THIS PAGE LAST MODIFIED : Monday 10 April 2017 11:32
A biographical register of Australian colonial musical personnel–J
Dr GRAEME SKINNER (University of Sydney)
THIS PAGE IS ALWAYS UNDER CONSTRUCTION
To cite this:
Graeme Skinner (University of Sydney),
"A biographical register of Australian colonial musical personnel–J",
Australharmony (an online resource toward the history of music and musicians in colonial and early Federation Australia):
http://sydney.edu.au/paradisec/australharmony/register-J.php; accessed 29 April 2017
- J -
JACKSON, Charles James
Arrived Melbourne, VIC, 1865
Died Haberfield, NSW, 19 May 1920, aged ? 80
[Advertisement], The Sydney Morning Herald (28 February 1866), 8
TO CLERGYMEN and ORGANISTS. C. J. JACKSON, Organ Builder, Manufactory, Richmond, Melbourne. Mr. J. during his stay in Sydney will be glad to examine and give estimates for re-building, enlarging, &c, or for cleaning, re-voicing, and tuning of organs. Mr. J. would call the attention of clergymen and organists to having, on his previous visit to Sydney, tuned and regulated the organ of St. John's, Parramatta, All Saints', ditto, and St. Mary's Cathedral, Sydney. All communications addressed to Mr. CORDNER, Organist of St Mary's Cathedral, 135, Bourke street, Woolloomooloo, will receive prompt attention.
"ORGAN RECITAL IN SYDNEY", The Maitland Mercury (25 June 1870), 2
"DEATHS", The Sydney Morning Herald (20 May 192), 6
"MR. C. J. JACKSON", The Sydney Morning Herald (27 May 1920), 10
Mr. Charles James Jackson, whose death occurred last week, at an advanced age, was for many years in business in Sydney as an organ builder, several large instruments having been produced at his factory in Newtown-road. He arrived here from England in 1865, and the first organ which he built was at the Exhibition Building, for which he was presented with a silver medal and a certificate. Amongst other organs which he built were those at the Garden Place, which was destroyed by fire, St. Mary's Cathedral, St. Mark's Church, Darling Point, the Pitt-street Congregational Church, the old Methodist Centennial Hall in York-street, and the Congregational Church at Glebe.
JACKSON, George Forbes
Amateur tenor vocalist, tailor
Died Glebe, NSW, 27 March 1900, aged 63
JACKSON, Rachel (Miss CLARKE; Mrs. Frank FOWLER)
Soprano vocalist, pianist, teacher of piano and singing
REILOFF, Madame (Madame REILOFF JACKSON)
Rachel Clarke, of Sydney, married the visiting English journalist Frank Fowler (1833-1863) on 9 February 1856. The pianist and composer Frank Henry Fowler (1857-1893) was their son. After her first husband's death in London, Rachel and her children returned to Sydney, where on 23 April 1868, she married Sydney amateur vocalist George Forbes Jackson.
Previously George had written the words for Eliza Wallace-Bushelle's new song, The destruction of St. Mary's, which he first sang at the Orpheonist Society's concert in aid of the cathedral restoration fund in August 1865. At a Christmas Night Oratorio in the Prince of Wales Opera House in 1869, one of Charles Packer's early appearances after his release from prison, George sang in extracts from Creation and Elijah, as well as from Packer's Crown of Thorns, and thereafter the couple often appeared in Packer's concerts.
In London, Rachel had been a pupil of pianist and composer Bennett Gilbert (1833-1885), and in September 1875, she (as Mrs. G. F. Jackson) and her son Frank Harry Fowler advertised jointly in Sydney as teachers of singing and piano.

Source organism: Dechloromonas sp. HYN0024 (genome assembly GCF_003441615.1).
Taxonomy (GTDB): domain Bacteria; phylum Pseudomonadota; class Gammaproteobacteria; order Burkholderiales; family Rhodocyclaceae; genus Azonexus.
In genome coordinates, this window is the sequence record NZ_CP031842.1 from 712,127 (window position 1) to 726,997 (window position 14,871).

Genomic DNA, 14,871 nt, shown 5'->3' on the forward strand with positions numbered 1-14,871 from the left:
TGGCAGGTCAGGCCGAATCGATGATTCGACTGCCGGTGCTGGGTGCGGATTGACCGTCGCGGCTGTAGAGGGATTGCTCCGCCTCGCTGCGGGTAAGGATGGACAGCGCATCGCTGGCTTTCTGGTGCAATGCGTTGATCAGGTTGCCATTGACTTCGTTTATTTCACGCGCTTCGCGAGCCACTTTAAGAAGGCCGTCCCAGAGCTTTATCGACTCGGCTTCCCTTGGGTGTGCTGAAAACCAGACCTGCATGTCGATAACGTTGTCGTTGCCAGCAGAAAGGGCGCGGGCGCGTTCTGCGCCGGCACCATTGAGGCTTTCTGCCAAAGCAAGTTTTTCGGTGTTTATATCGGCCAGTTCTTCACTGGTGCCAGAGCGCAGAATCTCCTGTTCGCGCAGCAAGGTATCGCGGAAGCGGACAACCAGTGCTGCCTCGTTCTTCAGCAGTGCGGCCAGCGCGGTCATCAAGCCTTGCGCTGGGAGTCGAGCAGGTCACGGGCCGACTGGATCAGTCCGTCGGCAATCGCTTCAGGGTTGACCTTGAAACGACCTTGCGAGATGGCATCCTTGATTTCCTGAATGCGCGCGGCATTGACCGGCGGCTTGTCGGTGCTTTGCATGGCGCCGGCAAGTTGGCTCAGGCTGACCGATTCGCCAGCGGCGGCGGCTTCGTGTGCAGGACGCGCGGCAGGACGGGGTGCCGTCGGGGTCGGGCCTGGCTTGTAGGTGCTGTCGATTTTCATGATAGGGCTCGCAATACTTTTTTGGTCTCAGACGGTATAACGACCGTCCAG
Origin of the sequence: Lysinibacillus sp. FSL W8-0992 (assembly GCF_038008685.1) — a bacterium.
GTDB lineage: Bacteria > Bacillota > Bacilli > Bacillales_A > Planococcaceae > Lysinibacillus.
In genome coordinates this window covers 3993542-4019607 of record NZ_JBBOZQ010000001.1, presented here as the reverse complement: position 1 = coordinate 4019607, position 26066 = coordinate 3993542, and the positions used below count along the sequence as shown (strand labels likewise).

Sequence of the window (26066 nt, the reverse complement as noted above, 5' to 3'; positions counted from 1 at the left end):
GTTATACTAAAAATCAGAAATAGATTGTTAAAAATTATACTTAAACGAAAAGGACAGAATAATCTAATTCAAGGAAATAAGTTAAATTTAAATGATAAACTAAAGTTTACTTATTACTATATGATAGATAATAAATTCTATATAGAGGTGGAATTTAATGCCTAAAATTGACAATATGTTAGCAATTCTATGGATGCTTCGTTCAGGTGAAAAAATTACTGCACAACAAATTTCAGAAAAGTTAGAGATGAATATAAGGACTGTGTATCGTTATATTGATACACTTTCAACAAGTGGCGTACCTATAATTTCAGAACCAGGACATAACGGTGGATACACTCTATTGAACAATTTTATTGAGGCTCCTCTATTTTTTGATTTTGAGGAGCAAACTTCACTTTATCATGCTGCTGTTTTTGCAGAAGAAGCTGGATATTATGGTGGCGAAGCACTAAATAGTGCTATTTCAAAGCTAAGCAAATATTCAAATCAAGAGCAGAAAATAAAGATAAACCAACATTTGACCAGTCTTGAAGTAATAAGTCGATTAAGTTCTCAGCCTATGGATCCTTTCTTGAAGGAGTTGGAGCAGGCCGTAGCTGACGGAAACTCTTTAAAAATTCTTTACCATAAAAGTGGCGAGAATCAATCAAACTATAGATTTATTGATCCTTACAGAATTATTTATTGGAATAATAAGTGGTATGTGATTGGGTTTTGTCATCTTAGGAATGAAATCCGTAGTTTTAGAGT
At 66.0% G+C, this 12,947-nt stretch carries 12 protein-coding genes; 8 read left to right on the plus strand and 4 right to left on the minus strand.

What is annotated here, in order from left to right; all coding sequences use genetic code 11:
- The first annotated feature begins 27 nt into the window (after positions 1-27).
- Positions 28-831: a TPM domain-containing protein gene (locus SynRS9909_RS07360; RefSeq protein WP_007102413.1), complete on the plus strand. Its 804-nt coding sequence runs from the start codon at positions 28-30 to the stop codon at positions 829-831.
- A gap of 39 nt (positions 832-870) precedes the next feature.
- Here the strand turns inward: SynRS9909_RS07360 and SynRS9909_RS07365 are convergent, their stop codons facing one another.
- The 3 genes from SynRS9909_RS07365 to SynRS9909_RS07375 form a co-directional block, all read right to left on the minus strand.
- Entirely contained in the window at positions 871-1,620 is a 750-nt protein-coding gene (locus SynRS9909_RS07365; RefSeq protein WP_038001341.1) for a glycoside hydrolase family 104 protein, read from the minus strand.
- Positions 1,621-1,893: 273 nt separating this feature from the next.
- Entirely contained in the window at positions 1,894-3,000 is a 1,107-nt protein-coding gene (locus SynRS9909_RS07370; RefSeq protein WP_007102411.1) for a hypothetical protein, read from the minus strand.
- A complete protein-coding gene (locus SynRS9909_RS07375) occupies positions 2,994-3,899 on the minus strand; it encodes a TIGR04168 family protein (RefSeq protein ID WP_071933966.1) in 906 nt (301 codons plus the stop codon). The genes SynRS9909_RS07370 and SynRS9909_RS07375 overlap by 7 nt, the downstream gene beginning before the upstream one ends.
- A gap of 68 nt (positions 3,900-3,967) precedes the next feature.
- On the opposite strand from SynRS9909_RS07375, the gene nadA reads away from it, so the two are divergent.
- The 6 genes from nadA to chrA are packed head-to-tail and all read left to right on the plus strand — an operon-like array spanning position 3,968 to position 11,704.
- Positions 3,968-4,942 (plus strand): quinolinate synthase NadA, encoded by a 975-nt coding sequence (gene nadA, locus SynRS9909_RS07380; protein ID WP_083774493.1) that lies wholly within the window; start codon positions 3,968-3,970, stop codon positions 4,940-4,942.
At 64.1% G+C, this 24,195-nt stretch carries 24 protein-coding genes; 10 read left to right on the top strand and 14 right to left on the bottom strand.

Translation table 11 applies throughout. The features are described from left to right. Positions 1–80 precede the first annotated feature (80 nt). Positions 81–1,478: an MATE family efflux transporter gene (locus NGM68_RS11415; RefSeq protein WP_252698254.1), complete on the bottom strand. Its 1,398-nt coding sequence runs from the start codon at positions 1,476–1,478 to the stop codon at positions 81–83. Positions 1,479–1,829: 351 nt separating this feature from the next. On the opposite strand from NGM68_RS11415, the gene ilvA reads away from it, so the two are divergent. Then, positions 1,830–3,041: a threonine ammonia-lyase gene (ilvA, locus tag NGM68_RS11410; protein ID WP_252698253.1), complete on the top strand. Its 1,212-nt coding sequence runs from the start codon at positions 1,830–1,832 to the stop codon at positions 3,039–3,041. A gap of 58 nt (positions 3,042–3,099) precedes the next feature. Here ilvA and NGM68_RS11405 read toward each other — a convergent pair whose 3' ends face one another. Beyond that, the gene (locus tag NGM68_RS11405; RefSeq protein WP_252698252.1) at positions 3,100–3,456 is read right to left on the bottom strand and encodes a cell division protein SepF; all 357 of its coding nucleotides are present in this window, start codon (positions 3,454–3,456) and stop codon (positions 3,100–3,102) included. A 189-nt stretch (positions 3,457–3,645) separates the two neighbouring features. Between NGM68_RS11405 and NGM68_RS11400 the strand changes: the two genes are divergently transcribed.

After Charles Packer's death, George, who was a pallbearer at his funeral, served as a committee member of the Packer Memorial Fund, with August Huenerbein junior and clarinettist Sebastian Hodge.
Update (May 2013):
I shall let the above summary stand for the time being. However, I must introduce variously Mademoiselle or Madame Reiloff, who, from 1867, appeared regularly in concerts with Jackson, and who, in June 1869, was styled Madame Reiloff Jackson, whereafter she disappears from record. I find, too, that George Forbes Jackson (re)married Agnes Roache in 1878, and as his widow she indeed advertised an in memoriam in 1904 giving her name as Agnes.
But were Madame Reilloff and Rachel Fowler the same person, or was Reilloff perhaps Jackson's sister?
A Madame Reiloff, meanwhile, was active in London in 1866.
[Advertisement], The Sydney Morning Herald (28 December 1864), 1
[Advertisement], Empire (2 August 1865), 1
"CONCERT" The Sydney Morning Herald (3 August 1865), 4
Mr. G. F. Jackson, who is getting rid of the mannerism that used to beset him, sang with feeling and effect "Annie, dear, good-bye", as well as "My heart's first home", and we think that by continued careful study and practice this gentleman will become a valuable acquisition to our concerts ... Mr. Douglas Callen was accompanyist, and played in his usual careful and effective style, greatly aiding the amateurs in their singing.
"MARRIAGES", The Sydney Morning Herald (13 May 1868), 1
"AMATEUR PERFORMANCE", Empire (22 June 1869), 2
"TEMPERANCE-HALL CONCERTS", The Sydney Morning Herald (19 July 1869), 5
"HERR SIPP'S CONCERT", Empire (19 October 1865), 4
[Advertisement], The Sydney Morning Herald (21 November 1868), 6
[Advertisement], The Sydney Morning Herald (22 December 1869), 8
"Centenary Musical Festival in the Exhibition Building", Australian Town and Country Journal (8 October 1870), 5
[Advertisement], The Sydney Morning Herald (28 August 1883), 2
"Deaths", The Sydney Morning Herald (28 March 1900), 1
[Advertisement], The Musical Standard (15 September 1866), 169
[Advertisement], Empire (4 May 1867), 1
"MASONIC HALL", The Sydney Morning Herald (17 June 1867), 4
To that succeeded the ever fresh "Wapping Old Stairs," sung by Madame Reiloff in a way that elicited a rapturous encore, when Madame Reiloff substituted Franz Abt's beautiful cuckoo song, and afforded her auditory a rare musical treat by the pure taste and perfectly clear articulation which distinguishes her delivery of the words of the songs that she executes. The public may be congratulated on possessing so excellent a vocalist.